Commercial Strategy Advice – when does that kick in? Part 1

Commercial Strategy, Food Technology, Shelf life extension

The short answer used to be “Never”, for reasons of inexperience and subclauses in my Professional Indemnity Insurance policy.

However, with 10 years of consulting under my belt and many, many more of grocery shopping – both privately and professionally – I am well placed to offer Commercial Strategy Advice.


Ideally, we would look at Commercial Strategy in the Scope Report Service, right at the start of the project. However, if the question is raised post launch it is generally because a distributor has been circling round. The client is worried a product’s shelf life dates may spoil their chances of getting listed.

Pâté, preservatives and persuasion

A pâté producer wanted to sell on the opposite coast in Australia (that’s a lot of supply chain links to consider).

The brand’s value propositions included, in a prominent gold-embossed roundel on the expensive packaging, that it contained were “No Nasties”. (see this post about how most Food Technologists feel about that particular marketing/graphic designer generated statement).

The brand did have a very nice HACCP based Food Safety Program in place and impeccable hygiene. So far so good.

But nothing that doesn’t come from the Food Additive Tool Kit is going to give a jar of farmhouse pâté a clear 16 weeks, preferably 20, of perfect sensory quality and a match to the microbiological standards required for that product category.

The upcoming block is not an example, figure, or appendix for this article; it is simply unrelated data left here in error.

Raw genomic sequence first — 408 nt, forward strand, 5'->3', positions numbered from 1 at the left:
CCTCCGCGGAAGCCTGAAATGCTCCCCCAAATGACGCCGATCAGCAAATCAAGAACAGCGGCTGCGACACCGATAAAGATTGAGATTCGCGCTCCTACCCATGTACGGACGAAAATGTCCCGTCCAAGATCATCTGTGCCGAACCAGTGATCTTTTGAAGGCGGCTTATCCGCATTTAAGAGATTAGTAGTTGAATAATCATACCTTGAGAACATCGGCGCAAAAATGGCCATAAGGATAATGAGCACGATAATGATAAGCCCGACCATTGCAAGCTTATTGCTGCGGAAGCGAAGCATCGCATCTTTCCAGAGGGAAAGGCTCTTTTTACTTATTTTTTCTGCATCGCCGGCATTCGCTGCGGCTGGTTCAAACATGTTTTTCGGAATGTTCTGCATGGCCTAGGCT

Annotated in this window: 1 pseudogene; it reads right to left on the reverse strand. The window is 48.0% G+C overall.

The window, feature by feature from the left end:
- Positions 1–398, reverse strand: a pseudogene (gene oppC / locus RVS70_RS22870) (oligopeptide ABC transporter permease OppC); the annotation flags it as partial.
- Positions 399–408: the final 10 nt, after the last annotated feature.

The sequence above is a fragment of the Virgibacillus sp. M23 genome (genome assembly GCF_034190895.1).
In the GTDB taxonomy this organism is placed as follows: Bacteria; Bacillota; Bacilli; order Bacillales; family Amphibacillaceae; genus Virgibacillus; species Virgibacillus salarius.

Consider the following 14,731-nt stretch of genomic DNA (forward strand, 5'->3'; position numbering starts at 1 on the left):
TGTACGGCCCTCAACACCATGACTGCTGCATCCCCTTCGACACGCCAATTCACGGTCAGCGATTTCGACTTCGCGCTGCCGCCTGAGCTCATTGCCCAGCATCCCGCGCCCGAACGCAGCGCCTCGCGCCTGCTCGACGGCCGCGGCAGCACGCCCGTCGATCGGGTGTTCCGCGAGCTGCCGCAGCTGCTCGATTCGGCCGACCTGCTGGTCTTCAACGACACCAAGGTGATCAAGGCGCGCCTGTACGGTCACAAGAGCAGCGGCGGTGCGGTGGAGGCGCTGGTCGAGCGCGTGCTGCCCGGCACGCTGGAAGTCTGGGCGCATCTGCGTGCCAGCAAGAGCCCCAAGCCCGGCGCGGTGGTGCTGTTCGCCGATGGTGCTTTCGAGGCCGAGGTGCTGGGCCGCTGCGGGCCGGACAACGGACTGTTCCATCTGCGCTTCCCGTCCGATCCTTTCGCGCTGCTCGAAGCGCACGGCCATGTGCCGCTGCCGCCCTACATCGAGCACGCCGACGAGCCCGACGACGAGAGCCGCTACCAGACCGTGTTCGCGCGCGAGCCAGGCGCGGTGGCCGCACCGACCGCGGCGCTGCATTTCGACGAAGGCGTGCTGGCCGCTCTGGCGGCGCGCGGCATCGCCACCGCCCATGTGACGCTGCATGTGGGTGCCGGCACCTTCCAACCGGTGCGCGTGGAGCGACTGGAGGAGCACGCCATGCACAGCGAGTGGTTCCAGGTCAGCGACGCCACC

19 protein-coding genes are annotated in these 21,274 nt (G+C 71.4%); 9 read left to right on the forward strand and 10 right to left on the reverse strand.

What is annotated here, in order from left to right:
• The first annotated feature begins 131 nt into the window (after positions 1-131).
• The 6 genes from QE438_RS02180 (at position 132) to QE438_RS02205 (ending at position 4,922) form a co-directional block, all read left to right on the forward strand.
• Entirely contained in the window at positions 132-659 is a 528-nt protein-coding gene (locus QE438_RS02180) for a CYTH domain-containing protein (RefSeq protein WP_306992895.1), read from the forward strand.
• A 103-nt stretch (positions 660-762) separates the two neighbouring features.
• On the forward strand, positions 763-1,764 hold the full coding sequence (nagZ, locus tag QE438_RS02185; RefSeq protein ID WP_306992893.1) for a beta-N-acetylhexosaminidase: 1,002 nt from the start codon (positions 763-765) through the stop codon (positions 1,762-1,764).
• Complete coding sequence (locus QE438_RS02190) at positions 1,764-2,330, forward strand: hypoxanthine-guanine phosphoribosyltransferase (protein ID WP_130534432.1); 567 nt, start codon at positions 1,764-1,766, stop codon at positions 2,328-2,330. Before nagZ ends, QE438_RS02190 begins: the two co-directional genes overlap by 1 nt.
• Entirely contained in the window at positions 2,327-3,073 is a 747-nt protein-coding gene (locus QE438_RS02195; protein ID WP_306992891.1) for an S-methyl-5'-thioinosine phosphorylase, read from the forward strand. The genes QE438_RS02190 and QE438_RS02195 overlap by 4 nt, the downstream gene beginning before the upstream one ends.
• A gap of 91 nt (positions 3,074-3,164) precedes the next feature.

(Actually, HPP in flexible packaging could give months, but consumers tend to mistrust this kind of shelf life. Shame)


It took several pages of a well-referenced report and a couple of hours of figurative hand holding to convince the brand to come over to the Additive Side.

We the discussed the pros and cons of adding the work-horse preservative sodium metabisulfite at a mere 300 ppm.

We even talked through the brand’s concern they would become a Pusher of Nasties. We put that to rest by agreeing that if a customer was going to get anywhere near the accepted maximum daily intake level of sodium metabisulfite they would be wolfing down at least one and half kilos of pâté. That would mean there were “competing problems” in their life, none of which would be the brand’s fault.

We also included a sensory evaluation program to ensure the brand’s signature authentic European flavours and textures were not adversely affected.

The brand decided to take the advice and fulfilled many, many orders on the opposite coast.

Looking ahead and owning your decisions

However, I could not be involved in the decision on what to do with all those labels and packaging which, thanks to that gleaming little roundel, could not be used any longer.

If the bigger picture, including the 5 year strategic plan, had been discussed at the label design stage we could have made room for technical developments designed to meet the requirements of a national distribution commercial strategy.  I am not the only consultant who winces to hear of clients’ commercial strategy opportunities being held hostage to thousands of dollars worth of restrictive packaging and labels sitting on shelves.

This is one reason that I offer a look at client’s commercial strategy in the initial stages of consultation.

Call it thinking ahead, call it interfering, call it professionalism but it will call out all your strategic and practical ducks and get them lined up in a formation that will free your business up to sell more products.

Get in touch for a talk about how I can help with your commercial strategy with my Food Technologist lens.